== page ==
Alveolar and Postalveolar Voiceless Fricative and Affricate Productions of Spanish-English Bilingual Children With Cochlear Implants.

J Speech Lang Hear Res 2017 09;60(9):2427-2441

Department of Communication Sciences and Disorders, The University of Iowa, Iowa City.

Purpose: This study investigates the production of voiceless alveolar and postalveolar fricatives and affricates by bilingual and monolingual children with hearing loss who use cochlear implants (CIs) and their peers with normal hearing (NH).

Method: Fifty-four children participated in our study, including 12 Spanish-English bilingual CI users (M = 6;0 [years;months]), 12 monolingual English-speaking children with CIs (M = 6;1), 20 bilingual children with NH (M = 6;5), and 10 monolingual English-speaking children with NH (M = 5;10). Picture elicitation targeting /s/, /tʃ/, and /ʃ/ was administered. Read More

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http://dx.doi.org/10.1044/2017_JSLHR-S-16-0125DOI Listing
http://www.ncbi.nlm.nih.gov/pmc/articles/PMC5831615PMC
September 2017

Automatic Speech Recognition Predicts Speech Intelligibility and Comprehension for Listeners With Simulated Age-Related Hearing Loss.

J Speech Lang Hear Res 2017 09;60(9):2394-2405

Medical Research Council Institute of Hearing Research, School of Medicine, The University of Nottingham, Nottinghamshire, UK.

Purpose: The purpose of this article is to assess speech processing for listeners with simulated age-related hearing loss (ARHL) and to investigate whether the observed performance can be replicated using an automatic speech recognition (ASR) system. The long-term goal of this research is to develop a system that will assist audiologists/hearing-aid dispensers in the fine-tuning of hearing aids.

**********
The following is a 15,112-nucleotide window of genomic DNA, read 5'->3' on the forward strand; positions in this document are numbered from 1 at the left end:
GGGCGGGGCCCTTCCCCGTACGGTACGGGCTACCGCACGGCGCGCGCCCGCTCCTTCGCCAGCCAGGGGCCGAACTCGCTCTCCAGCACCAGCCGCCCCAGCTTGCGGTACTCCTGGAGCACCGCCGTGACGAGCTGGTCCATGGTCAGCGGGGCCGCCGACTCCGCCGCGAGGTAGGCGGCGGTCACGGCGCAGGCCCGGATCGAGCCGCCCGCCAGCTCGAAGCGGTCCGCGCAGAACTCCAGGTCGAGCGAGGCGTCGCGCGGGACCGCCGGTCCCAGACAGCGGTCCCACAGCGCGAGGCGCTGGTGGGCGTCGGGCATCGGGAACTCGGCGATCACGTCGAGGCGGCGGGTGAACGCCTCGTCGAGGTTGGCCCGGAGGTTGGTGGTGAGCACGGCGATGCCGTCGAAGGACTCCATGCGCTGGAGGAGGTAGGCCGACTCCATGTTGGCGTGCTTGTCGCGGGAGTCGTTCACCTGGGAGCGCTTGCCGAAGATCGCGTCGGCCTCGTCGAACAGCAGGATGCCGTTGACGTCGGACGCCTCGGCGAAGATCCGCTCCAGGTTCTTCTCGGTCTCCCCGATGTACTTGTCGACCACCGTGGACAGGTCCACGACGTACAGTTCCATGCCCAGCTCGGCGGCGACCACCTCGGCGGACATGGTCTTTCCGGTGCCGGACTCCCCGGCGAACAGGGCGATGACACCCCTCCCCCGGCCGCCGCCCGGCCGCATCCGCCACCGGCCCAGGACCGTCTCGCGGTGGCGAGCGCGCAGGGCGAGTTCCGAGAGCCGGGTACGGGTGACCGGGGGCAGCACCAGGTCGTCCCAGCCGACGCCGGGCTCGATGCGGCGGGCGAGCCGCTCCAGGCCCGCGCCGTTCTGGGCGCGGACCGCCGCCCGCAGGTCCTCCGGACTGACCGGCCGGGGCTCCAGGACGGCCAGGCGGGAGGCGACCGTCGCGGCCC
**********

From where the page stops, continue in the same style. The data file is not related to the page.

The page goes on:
Method: Sixty young participants with normal hearing listened to speech materials mimicking the perceptual consequences of ARHL at different levels of severity. Read More

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http://dx.doi.org/10.1044/2017_JSLHR-S-16-0269DOI Listing
September 2017
12 Reads

Vocabulary Facilitates Speech Perception in Children With Hearing Aids.

J Speech Lang Hear Res 2017 08;60(8):2281-2296

Department of Audiology, Boys Town National Research Hospital, Omaha, NE.

Purpose: We examined the effects of vocabulary, lexical characteristics (age of acquisition and phonotactic probability), and auditory access (aided audibility and daily hearing aid [HA] use) on speech perception skills in children with HAs.

Method: Participants included 24 children with HAs and 25 children with normal hearing (NH), ages 5-12 years. Groups were matched on age, expressive and receptive vocabulary, articulation, and nonverbal working memory. Read More

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http://dx.doi.org/10.1044/2017_JSLHR-H-16-0086DOI Listing